Live Nation (NYSE: LYV) stock has taken a significant hit on Tuesday morning, dipping by nearly 10 percent at the opening of trading. The dip is presumed to be related to the news that broke after trading hours on Monday – that the Department of Justice is planning to file an anti-trust lawsuit against the company within weeks.

FURTHER READING | Department of Justice to File Antitrust Lawsuit Against Live Nation

Stock for the entertainment giant had been trading at $99.77 at market close Monday, plummeting to $90.65 as the market got underway Tuesday. Prices have recovered slightly – up to $93 by 10:30 a.m.

Live Nation (NYSE: LYV) stock chart for early Tuesday

Live Nation has been accused of anti-competitive conduct by competitors for ages, and subject to a consent decree regarding its behavior agreed to with the DOJ as part of the approval of its merger with Ticketmaster in 2010. That decree was amended and extended in 2019 after an investigation found multiple violations of that agreement.

News that the DOJ was once again investigating the California entertainment giant coming out of the Taylor Swift Eras Tour debacle led to multiple shareholder lawsuits filed against Live Nation. Many are still ongoing, with the company struggling to get class actions removed to arbitration per their usual legal tactics after it was alleged that the arbitration process was unfairly rigged against plaintiffs.

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Tuesday’s market drop erased – at least temporarily – the gains that the company trading saw following its earnings report beating investor predictions in February.

Should the reported lawsuit result in a break up of the company – removing the globe’s largest ticketing company from the same corporate umbrella as the globe’s largest event promoter – the stock price would be effectively cut in half, according to one analyst’s report – which came before the investigation was even known to be underway in late 2022.

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“If the DoJ seeks to unwind the merger – and is successful – we believe: standalone Live Nation would fetch 13.5x EV-EBITDA; standalone Ticketmaster would fetch 8.0x EV-EBITDA; and the firm would incur $100 million of dis-synergies,” Bazinet wrote in a note to clients.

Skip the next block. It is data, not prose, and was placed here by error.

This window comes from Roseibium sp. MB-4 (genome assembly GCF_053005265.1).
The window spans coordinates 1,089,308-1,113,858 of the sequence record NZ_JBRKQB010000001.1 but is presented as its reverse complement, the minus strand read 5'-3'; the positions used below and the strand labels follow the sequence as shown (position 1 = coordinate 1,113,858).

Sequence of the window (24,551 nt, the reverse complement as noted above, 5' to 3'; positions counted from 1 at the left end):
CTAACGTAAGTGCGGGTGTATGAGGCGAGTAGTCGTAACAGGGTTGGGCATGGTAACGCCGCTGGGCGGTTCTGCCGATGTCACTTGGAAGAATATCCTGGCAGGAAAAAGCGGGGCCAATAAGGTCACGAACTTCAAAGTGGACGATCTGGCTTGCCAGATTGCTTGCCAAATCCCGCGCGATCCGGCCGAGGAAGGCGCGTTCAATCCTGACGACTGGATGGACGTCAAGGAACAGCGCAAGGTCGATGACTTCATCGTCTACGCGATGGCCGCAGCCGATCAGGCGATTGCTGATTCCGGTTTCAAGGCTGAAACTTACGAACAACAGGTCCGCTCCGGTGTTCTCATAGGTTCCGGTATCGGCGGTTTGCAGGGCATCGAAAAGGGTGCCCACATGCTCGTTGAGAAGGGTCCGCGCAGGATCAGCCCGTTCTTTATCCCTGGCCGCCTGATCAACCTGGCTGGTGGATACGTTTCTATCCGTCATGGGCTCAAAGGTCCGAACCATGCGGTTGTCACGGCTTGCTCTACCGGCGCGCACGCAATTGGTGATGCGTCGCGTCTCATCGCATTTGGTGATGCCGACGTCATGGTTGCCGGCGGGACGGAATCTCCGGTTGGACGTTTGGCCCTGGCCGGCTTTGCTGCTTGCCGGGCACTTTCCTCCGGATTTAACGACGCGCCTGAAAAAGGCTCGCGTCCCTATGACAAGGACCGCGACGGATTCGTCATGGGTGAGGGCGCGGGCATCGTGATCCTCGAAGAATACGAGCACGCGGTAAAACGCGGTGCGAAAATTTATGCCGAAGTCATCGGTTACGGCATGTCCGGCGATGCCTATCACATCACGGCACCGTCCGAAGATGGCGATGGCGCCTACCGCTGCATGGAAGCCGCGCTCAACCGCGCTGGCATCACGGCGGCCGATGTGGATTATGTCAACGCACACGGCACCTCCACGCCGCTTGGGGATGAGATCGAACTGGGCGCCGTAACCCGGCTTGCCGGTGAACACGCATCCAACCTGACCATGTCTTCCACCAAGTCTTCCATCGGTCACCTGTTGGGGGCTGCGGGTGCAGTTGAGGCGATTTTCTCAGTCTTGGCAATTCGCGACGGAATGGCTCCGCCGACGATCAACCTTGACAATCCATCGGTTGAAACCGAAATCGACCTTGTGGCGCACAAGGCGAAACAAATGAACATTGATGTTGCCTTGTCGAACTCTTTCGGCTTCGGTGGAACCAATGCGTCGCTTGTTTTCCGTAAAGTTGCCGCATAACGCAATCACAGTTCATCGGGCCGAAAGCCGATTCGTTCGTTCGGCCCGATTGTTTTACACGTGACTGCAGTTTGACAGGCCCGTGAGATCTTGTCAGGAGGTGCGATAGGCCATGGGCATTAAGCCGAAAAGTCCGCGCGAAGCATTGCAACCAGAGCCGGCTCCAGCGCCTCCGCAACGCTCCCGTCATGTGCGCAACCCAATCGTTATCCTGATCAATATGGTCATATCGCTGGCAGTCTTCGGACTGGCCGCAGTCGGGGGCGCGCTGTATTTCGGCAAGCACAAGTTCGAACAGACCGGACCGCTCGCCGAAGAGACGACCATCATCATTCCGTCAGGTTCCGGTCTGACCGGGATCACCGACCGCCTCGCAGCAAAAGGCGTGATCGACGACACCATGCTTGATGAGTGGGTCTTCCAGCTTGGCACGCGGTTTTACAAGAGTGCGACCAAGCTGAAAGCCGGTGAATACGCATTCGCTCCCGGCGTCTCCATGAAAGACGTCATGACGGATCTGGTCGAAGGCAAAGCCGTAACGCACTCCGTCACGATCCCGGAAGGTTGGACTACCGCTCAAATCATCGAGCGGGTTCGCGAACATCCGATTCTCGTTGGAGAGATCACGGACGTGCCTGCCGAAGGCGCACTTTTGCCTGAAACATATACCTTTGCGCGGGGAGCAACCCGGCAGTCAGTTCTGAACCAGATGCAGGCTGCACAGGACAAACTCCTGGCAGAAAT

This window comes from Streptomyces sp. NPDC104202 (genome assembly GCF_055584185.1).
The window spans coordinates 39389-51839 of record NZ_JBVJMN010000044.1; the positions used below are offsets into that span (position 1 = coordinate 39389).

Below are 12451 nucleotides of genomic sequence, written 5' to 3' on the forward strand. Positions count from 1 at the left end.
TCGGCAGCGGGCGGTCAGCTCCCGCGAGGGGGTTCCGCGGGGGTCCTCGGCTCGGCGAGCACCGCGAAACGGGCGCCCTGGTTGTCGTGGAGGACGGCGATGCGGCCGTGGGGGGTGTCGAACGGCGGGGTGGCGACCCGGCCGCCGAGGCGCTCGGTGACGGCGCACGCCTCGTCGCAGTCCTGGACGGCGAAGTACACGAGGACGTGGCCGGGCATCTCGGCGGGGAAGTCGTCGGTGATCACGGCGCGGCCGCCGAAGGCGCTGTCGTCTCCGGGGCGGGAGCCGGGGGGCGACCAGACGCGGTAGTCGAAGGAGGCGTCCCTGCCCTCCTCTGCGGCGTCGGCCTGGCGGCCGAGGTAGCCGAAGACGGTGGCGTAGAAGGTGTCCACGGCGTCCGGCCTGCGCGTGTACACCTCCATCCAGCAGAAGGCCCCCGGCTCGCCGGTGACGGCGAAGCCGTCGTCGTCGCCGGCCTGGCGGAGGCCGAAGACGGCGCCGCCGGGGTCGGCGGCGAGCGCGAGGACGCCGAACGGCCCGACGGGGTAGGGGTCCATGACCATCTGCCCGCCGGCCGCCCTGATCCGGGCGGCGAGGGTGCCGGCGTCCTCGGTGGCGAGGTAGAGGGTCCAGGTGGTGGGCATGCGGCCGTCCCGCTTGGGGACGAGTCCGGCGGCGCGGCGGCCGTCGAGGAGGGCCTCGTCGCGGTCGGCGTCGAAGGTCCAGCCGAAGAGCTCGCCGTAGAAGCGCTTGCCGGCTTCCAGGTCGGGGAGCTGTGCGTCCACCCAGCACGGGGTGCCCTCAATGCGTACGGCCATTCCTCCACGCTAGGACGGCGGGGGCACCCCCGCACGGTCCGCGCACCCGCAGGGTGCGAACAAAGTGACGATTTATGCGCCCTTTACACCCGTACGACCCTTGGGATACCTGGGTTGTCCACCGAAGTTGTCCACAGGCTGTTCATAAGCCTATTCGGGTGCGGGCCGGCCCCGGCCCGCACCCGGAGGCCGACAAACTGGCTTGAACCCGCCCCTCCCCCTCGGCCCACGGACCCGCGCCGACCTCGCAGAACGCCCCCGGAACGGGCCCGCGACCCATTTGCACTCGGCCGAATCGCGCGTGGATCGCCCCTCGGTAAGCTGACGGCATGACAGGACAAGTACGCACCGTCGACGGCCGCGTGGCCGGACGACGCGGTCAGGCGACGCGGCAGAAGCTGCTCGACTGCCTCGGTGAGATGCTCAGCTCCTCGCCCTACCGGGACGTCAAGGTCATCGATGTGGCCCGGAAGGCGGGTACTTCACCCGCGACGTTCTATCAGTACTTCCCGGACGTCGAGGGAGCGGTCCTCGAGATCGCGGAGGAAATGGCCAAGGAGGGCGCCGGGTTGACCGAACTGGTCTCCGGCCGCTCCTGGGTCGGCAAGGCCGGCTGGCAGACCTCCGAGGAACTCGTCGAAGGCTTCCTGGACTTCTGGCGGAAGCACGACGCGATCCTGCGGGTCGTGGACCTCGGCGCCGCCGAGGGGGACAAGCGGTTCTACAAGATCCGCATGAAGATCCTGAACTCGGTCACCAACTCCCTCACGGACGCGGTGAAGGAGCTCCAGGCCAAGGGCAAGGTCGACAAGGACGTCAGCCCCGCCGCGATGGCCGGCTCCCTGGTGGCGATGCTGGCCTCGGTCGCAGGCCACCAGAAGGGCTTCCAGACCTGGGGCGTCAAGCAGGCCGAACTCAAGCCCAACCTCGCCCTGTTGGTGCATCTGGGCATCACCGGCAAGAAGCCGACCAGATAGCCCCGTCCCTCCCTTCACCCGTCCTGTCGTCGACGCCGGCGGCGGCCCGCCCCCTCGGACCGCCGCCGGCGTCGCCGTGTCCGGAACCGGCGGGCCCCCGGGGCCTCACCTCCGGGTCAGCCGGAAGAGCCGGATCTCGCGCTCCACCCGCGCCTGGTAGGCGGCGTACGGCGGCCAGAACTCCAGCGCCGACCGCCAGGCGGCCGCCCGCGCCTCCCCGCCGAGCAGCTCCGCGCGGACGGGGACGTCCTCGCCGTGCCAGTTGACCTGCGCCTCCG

However, Bazinet added that he believes there is only a 20% likelihood that there is a break-up of the firm.

FURTHER READING | Analyst: Live Nation Stock Would Fall by 50% If Company Split

Obviously there is a significant difference between an investigation or even a lawsuit being filed and the potential for a break-up. Live Nation brought in longtime outside counsel Dan Wall to be its executive vice president last year – likely with the defense of such a lawsuit in mind. Wall made his bones as one of the attorneys making the antitrust case against AT&T in 1982 that resulted in the breakup of the telephone system.

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Since that time, Wall has served as the chief voice in Live Nation’s antitrust public relations campaign, attempting to place blame for surging consumer ticket prices on resale rather than his company’s allegedly monopolistic behavior in the market. He has also coordinated its response to multiple lawsuits and inquiries from lawmakers seeking to reform the ticketing industry.

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